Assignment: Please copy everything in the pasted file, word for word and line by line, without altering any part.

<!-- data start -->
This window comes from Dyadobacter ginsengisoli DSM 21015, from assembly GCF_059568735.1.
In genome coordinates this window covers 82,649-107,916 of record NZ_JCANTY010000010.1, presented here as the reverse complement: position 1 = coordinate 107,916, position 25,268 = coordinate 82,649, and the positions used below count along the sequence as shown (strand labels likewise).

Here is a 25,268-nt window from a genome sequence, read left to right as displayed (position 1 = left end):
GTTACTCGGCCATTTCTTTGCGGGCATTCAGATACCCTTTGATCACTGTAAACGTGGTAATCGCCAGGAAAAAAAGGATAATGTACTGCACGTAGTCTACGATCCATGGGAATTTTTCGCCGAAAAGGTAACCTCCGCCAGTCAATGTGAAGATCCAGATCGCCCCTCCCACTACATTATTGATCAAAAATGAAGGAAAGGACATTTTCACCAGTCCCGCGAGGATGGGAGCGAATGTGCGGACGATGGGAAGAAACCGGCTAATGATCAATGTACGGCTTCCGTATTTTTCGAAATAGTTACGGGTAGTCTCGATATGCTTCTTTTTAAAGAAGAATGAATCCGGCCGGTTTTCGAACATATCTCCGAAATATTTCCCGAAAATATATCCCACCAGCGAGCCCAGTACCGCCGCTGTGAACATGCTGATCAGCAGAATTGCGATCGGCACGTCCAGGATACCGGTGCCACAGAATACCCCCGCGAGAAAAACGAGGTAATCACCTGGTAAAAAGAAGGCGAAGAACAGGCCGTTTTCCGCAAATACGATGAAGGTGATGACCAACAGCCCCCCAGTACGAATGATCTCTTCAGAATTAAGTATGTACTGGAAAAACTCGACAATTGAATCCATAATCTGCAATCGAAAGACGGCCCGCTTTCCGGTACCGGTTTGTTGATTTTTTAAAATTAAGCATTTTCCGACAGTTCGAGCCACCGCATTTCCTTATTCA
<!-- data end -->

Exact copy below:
This window comes from Dyadobacter ginsengisoli DSM 21015, from assembly GCF_059568735.1.
In genome coordinates this window covers 82,649-107,916 of record NZ_JCANTY010000010.1, presented here as the reverse complement: position 1 = coordinate 107,916, position 25,268 = coordinate 82,649, and the positions used below count along the sequence as shown (strand labels likewise).

Here is a 25,268-nt window from a genome sequence, read left to right as displayed (position 1 = left end):
GTTACTCGGCCATTTCTTTGCGGGCATTCAGATACCCTTTGATCACTGTAAACGTGGTAATCGCCAGGAAAAAAAGGATAATGTACTGCACGTAGTCTACGATCCATGGGAATTTTTCGCCGAAAAGGTAACCTCCGCCAGTCAATGTGAAGATCCAGATCGCCCCTCCCACTACATTATTGATCAAAAATGAAGGAAAGGACATTTTCACCAGTCCCGCGAGGATGGGAGCGAATGTGCGGACGATGGGAAGAAACCGGCTAATGATCAATGTACGGCTTCCGTATTTTTCGAAATAGTTACGGGTAGTCTCGATATGCTTCTTTTTAAAGAAGAATGAATCCGGCCGGTTTTCGAACATATCTCCGAAATATTTCCCGAAAATATATCCCACCAGCGAGCCCAGTACCGCCGCTGTGAACATGCTGATCAGCAGAATTGCGATCGGCACGTCCAGGATACCGGTGCCACAGAATACCCCCGCGAGAAAAACGAGGTAATCACCTGGTAAAAAGAAGGCGAAGAACAGGCCGTTTTCCGCAAATACGATGAAGGTGATGACCAACAGCCCCCCAGTACGAATGATCTCTTCAGAATTAAGTATGTACTGGAAAAACTCGACAATTGAATCCATAATCTGCAATCGAAAGACGGCCCGCTTTCCGGTACCGGTTTGTTGATTTTTTAAAATTAAGCATTTTCCGACAGTTCGAGCCACCGCATTTCCTTATTCA